Iran has promised the U.N.’s chief nuclear inspector it will answer all remaining questions about its past nuclear activities within four weeks, including secret activities the U.S. suspects were linked to a weapons program, officials said Sunday.
The time limit was announced by the spokeswoman for Mohamed ElBaradei, chief of the International Atomic Energy Agency, at the end of his talks in Tehran with Iranian leaders.
Iran is under two sets of U.N. Security Council sanctions for its refusal to freeze uranium enrichment, a potential pathway to nuclear arms, and Washington is pushing for additional U.N. penalties.
In Abu Dhabi on Sunday, President Bush said Iran “defies the United Nations and destabilizes the region by refusing to be open and transparent about its nuclear programs and ambitions.” Calling the country the “world’s leading state sponsor of terror,” he urged Arab nations to join with the U.S. to confront the danger “before it’s too late.”
But a recent U.S. intelligence assessment that it probably shut down a clandestine weapons program three years ago have led to increased resistance from permanent Security Council members Russia and China, which have strategic and trade ties with Iran.
The government in Tehran says it never worked on atomic weapons and wants to enrich uranium only to produce fuel for reactors that would generate electricity.
Centrifuges info passed along
ElBaradei also was given new information on Iran’s “new generation of centrifuges” during weekend talks with Iranian leaders, said his spokeswoman, Melissa Fleming. That issue is a priority for the agency as it tries to establish how far advanced Iran is in developing the technology.
Announcing the deadline, Fleming spoke only in general terms, without mentioning what was being now probed by agency experts under a plan agreed to last summer. But diplomats said that investigation was now in its final stage, focusing on programs with possible weapons applications.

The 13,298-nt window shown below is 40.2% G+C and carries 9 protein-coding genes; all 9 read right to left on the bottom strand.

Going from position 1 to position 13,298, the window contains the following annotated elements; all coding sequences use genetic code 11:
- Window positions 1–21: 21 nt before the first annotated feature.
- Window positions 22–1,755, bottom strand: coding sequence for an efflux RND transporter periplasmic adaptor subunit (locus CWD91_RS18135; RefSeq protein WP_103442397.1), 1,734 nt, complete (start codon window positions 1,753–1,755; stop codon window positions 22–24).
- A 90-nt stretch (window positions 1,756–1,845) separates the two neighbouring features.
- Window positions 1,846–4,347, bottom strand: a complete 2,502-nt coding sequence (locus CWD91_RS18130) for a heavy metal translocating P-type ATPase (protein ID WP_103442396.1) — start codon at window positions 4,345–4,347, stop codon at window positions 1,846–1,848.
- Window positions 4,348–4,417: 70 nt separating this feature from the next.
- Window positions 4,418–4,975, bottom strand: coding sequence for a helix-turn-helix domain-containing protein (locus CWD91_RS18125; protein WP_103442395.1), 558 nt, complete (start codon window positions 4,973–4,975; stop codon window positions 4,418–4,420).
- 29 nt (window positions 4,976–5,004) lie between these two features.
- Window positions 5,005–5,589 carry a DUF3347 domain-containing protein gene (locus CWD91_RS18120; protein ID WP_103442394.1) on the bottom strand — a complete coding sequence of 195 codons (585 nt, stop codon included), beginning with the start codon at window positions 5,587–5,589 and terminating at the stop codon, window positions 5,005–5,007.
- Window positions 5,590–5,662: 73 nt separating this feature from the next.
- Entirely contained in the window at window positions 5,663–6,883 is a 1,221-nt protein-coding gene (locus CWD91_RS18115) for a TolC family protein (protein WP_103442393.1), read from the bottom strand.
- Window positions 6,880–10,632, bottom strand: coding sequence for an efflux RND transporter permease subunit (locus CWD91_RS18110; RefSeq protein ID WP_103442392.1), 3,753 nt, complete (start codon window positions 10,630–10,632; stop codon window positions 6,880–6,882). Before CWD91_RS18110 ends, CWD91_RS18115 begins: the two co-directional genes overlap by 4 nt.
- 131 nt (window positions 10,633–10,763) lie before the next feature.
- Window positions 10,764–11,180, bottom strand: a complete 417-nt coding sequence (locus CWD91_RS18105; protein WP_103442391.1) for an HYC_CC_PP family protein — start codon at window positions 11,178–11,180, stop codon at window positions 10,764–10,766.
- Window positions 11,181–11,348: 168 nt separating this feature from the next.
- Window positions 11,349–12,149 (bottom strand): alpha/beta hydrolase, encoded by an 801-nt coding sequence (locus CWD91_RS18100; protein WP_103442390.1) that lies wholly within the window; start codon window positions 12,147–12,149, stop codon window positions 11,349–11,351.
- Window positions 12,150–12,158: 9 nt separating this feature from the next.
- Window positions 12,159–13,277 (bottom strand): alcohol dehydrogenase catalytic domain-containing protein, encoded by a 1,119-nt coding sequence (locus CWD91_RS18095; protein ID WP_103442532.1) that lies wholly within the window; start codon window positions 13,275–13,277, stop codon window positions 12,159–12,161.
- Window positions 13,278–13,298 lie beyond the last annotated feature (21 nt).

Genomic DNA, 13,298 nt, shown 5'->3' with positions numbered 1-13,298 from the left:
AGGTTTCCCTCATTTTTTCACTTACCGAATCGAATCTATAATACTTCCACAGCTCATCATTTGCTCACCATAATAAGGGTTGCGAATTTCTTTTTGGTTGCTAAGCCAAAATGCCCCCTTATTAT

The probe originally was slated to be completed in December, and the United States and its allies have been chafing at the delay, say diplomats accredited to the IAEA. But they are unlikely to object publicly if the extension allows ElBaradei to reveal details of such secret programs.
The e-mailed comments by Fleming were issued just a few hours after ElBaradei’s plane touched down in Vienna, ending a two-day visit to Tehran that included unprecedented meetings with both Ayatollah Ali Khamenei, Iran’s supreme leader, and President Mahmoud Ahmadinejad.
U.N.: Talks went 'very well'
The diplomat said the talks went “very well,” adding that — beyond discussing the progress of his agency’s probe into Iran’s nuclear past — ElBaradei was able to press his case for the need for the country to suspend uranium enrichment, a key U.N. Security Council demand.
Separately, however, a senior diplomat expressed doubt ElBaradei was able to persuade the Iranians to freeze enrichment and noted Western efforts for additional U.N. sanctions against the Islamic republic would continue unless that condition was met. Both spoke on condition of anonymity because they were not authorized to comment publicly on the issue.
A White House spokesman traveling with Bush said that Iran’s agreement to answer questions about its past nuclear activities “is a step, but they still need to suspend their enrichment and reprocessing activity.”
“Another declaration is no substitute for complying with the U.N. sanctions.” Gordon Johndroe said.
In agreeing to the IAEA probe last year, Iran agreed to answer all lingering questions about its past nuclear activities — including those it has evaded since 2003, when nearly 20 years of Iranian clandestine atomic work were revealed.
Diplomats have told the AP that the IAEA probe is now using evidence provided by the U.S. and its close allies to back its allegations, and one said Sunday that the IAEA recently shared some of the formerly classified information with Iran, with Washington’s permission, to aid with the probe.
Among the material is data on a laptop computer reportedly smuggled out of Iran. In 2005, U.S. intelligence said that information suggested that the country had been working details of nuclear weapons, including missile trajectories and ideal altitudes for exploding warheads.
U.S. intelligence was also shared with the agency regarding the “Green Salt Project” — a plan that the U.S. alleges links diverse components of a nuclear weapons program, including uranium enrichment, high explosives testing and a missile re-entry vehicle.
The IAEA is also interested in activities at a former research center at Lavizan-Shian, which Iran razed before allowing agency inspectors access. The center is believed to have been the repository of equipment bought by the Iranian military that could be used in a nuclear weapons program.